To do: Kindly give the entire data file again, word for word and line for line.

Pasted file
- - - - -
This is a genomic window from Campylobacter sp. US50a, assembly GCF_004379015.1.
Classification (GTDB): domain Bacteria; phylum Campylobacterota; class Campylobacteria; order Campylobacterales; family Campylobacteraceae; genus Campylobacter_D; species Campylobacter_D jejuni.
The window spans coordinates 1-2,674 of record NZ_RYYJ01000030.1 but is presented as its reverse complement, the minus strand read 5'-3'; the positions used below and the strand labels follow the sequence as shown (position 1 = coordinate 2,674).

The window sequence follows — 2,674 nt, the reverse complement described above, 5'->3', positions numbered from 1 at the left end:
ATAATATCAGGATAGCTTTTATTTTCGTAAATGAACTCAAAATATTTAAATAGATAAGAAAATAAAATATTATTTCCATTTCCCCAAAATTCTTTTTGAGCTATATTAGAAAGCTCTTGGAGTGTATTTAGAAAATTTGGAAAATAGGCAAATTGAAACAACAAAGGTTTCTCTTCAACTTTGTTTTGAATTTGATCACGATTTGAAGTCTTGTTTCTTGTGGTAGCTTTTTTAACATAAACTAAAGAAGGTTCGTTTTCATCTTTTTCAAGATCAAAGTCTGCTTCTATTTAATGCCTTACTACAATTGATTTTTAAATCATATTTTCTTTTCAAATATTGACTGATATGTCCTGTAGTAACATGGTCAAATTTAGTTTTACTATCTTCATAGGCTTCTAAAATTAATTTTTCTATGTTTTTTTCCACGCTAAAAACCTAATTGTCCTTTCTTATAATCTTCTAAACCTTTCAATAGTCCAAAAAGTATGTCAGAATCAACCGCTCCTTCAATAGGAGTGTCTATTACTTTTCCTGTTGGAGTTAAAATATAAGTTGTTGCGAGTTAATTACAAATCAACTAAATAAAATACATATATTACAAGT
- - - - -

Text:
This is a genomic window from Campylobacter sp. US50a, assembly GCF_004379015.1.
Classification (GTDB): domain Bacteria; phylum Campylobacterota; class Campylobacteria; order Campylobacterales; family Campylobacteraceae; genus Campylobacter_D; species Campylobacter_D jejuni.
The window spans coordinates 1-2,674 of record NZ_RYYJ01000030.1 but is presented as its reverse complement, the minus strand read 5'-3'; the positions used below and the strand labels follow the sequence as shown (position 1 = coordinate 2,674).

The window sequence follows — 2,674 nt, the reverse complement described above, 5'->3', positions numbered from 1 at the left end:
ATAATATCAGGATAGCTTTTATTTTCGTAAATGAACTCAAAATATTTAAATAGATAAGAAAATAAAATATTATTTCCATTTCCCCAAAATTCTTTTTGAGCTATATTAGAAAGCTCTTGGAGTGTATTTAGAAAATTTGGAAAATAGGCAAATTGAAACAACAAAGGTTTCTCTTCAACTTTGTTTTGAATTTGATCACGATTTGAAGTCTTGTTTCTTGTGGTAGCTTTTTTAACATAAACTAAAGAAGGTTCGTTTTCATCTTTTTCAAGATCAAAGTCTGCTTCTATTTAATGCCTTACTACAATTGATTTTTAAATCATATTTTCTTTTCAAATATTGACTGATATGTCCTGTAGTAACATGGTCAAATTTAGTTTTACTATCTTCATAGGCTTCTAAAATTAATTTTTCTATGTTTTTTTCCACGCTAAAAACCTAATTGTCCTTTCTTATAATCTTCTAAACCTTTCAATAGTCCAAAAAGTATGTCAGAATCAACCGCTCCTTCAATAGGAGTGTCTATTACTTTTCCTGTTGGAGTTAAAATATAAGTTGTTGCGAGTTAATTACAAATCAACTAAATAAAATACATATATTACAAGT